Peter Thiel's CIA-backed, data-mining firm honed its 'crime predicting' techniques against insurgents in Iraq. The same methods are now being sold to police departments. Will they inflame already tense relations between the public and the police?
In Minority Report, the 2002 movie adaptation of the Philip K Dick novel, Tom Cruise plays a police officer in the LAPD "pre-crime" unit. Using the premonitions of sentient mutants called "pre-cogs", the police are able to predict when someone is going to commit a crime before it happens, swooping down from helicopters and arresting them on the street before they can do anything. Their "crime" is that they merely thought about it.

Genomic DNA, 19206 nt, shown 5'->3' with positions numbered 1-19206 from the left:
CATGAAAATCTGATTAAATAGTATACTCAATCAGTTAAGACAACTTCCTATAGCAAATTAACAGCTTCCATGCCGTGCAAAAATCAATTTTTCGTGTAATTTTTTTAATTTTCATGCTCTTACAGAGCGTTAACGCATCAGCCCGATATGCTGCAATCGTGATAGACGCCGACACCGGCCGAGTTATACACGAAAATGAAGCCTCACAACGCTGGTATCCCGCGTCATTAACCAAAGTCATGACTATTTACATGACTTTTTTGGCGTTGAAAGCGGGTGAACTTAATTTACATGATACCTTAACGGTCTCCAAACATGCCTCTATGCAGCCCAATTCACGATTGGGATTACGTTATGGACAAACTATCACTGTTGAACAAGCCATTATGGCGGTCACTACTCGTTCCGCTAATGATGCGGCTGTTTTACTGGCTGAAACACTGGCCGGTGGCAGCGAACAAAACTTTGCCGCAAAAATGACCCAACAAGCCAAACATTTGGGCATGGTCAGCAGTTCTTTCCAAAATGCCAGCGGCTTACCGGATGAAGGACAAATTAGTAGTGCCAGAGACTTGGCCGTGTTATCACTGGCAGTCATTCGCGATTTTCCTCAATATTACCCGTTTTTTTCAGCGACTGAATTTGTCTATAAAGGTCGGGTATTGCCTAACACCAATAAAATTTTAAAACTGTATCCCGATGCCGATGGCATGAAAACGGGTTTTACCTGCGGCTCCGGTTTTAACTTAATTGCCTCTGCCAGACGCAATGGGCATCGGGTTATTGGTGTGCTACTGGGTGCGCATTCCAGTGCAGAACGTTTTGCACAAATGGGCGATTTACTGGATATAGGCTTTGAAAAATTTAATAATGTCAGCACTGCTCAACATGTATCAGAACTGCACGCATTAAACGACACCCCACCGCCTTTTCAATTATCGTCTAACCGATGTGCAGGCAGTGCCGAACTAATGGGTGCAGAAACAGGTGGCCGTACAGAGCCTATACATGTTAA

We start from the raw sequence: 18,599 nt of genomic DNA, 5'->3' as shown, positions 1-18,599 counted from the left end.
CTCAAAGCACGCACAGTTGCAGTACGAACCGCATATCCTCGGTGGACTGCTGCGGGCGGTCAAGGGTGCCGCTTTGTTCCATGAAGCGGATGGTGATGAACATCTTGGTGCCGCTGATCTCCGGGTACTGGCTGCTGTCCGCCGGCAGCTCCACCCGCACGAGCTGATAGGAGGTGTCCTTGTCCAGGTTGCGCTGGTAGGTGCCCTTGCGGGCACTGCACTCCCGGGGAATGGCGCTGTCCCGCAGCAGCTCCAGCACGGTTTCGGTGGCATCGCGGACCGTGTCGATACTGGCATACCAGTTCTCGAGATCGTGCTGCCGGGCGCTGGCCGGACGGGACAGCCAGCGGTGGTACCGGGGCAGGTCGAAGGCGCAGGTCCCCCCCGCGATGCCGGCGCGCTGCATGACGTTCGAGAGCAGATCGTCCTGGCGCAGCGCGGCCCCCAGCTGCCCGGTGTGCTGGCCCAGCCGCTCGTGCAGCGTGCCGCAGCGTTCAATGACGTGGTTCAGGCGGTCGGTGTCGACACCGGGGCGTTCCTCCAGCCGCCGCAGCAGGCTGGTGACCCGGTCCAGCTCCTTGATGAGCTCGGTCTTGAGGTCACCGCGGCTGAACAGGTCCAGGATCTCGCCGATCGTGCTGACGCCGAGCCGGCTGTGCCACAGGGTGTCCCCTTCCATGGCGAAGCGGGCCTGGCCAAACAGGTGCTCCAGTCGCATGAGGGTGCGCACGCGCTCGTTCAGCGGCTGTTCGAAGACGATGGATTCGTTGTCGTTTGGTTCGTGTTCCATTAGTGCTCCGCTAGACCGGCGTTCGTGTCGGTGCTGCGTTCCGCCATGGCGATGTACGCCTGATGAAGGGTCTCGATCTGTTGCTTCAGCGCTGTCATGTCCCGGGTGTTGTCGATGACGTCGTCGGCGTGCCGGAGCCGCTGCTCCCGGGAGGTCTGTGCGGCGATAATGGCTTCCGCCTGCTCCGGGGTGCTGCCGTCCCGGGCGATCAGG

Palantir, the CIA-backed startup, is Minority Report come true. It is all-powerful, yet no one knows it even exists. Palantir does not have an office, it has a "SCIF" on a back street in Palo Alto, California. SCIF stands for "sensitive compartmentalised information facility". Palantir says its building "must be built to be resistant to attempts to access the information within. The network must be 'airgapped' from the public internet to prevent information leakage."